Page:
This is a change in the overtone of the name, which is completely different from the English version. Given the good nature of Neville, we can easily say that here the translator hit home. Meanwhile, in the corrected translation from 2011, translators decided to get back to the English name Longbottom.

  • Gilderoy Lockhart – Gilderoy Allock (It. allocco – brown owl, metaphorically a fool)

Again, the translators decided to abandon the name Allock and restore Gilderoy to his English-sounding surname.

  • Severus Snape – Severus Piton (It. piton – python)

As with Albus Silente and Minervy McGranitt, the publishing house Salani has decided to retain the original translation by Marina Astrologo. Piton is a calque from English and makes direct reference to the Slytherin house, with which Severus Snape was associated.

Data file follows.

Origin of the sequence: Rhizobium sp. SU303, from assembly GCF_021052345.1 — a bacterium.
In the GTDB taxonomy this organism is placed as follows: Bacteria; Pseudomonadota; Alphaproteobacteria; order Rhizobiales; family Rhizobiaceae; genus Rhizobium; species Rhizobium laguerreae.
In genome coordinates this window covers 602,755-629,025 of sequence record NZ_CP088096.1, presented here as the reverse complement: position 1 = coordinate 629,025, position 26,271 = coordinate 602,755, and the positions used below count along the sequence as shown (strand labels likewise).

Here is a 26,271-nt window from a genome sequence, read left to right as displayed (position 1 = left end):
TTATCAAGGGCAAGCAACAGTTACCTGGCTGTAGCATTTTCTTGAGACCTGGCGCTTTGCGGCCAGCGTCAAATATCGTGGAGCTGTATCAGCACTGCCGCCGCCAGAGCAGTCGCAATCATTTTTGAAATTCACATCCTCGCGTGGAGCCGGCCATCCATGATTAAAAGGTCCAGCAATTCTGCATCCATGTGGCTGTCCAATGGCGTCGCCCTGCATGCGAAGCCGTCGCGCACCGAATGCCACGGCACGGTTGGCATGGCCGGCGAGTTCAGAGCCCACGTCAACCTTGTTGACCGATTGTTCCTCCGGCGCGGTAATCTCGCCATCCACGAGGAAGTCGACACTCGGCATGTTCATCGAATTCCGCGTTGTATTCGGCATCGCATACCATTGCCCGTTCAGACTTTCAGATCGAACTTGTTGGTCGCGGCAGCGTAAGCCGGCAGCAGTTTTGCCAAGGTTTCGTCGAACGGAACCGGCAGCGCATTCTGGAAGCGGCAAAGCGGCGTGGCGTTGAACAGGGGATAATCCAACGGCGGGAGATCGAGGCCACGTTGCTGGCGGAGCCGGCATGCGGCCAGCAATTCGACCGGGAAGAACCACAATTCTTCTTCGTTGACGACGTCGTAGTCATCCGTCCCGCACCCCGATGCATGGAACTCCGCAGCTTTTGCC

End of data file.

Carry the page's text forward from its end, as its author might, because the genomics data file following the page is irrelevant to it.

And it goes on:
Other changes in names

  • Oliver Wood – Oliver Baston (It. bastone – stick)
  • Lavender Brown – Lavanda Brown (It. lavanda – lavender)
  • Argus Filch – Argus Gazza (It. gazza – magpie, metaphorically a talker)
  • Moaning Myrtle – Mirtilla Malcontenta (It. malcontento – dissatisfaction)
  • Cornelius Fudge – Cornelius Caramell (It. caramello – caramel, sweet)

"Harry Potter" in Italian - names of houses in Hogwarts

przekład Harry'ego Pottera Harry Potter po włosku Harry Potter w innych językach

Probably the most problematic was translating the houses names of the School of Witchcraft and Wizardry. Translators tried to make reference not only to colors on the four coats of arms, but also to animals represented on them, which symbolize legendary Hogwarts founders.

  • Gryffindor – Grifondoro (It. grifo – griffin, oro – gold)
  • Ravenclaw – Corvonero (It. corvo – raven, nero – black)
  • Hufflepuff – Tassofrasso / Tassorosso (It. tasso – badger, rosso – red, frassino – ash)
  • Slytherin – Serpeverde (It. serpente – snake, verde – green)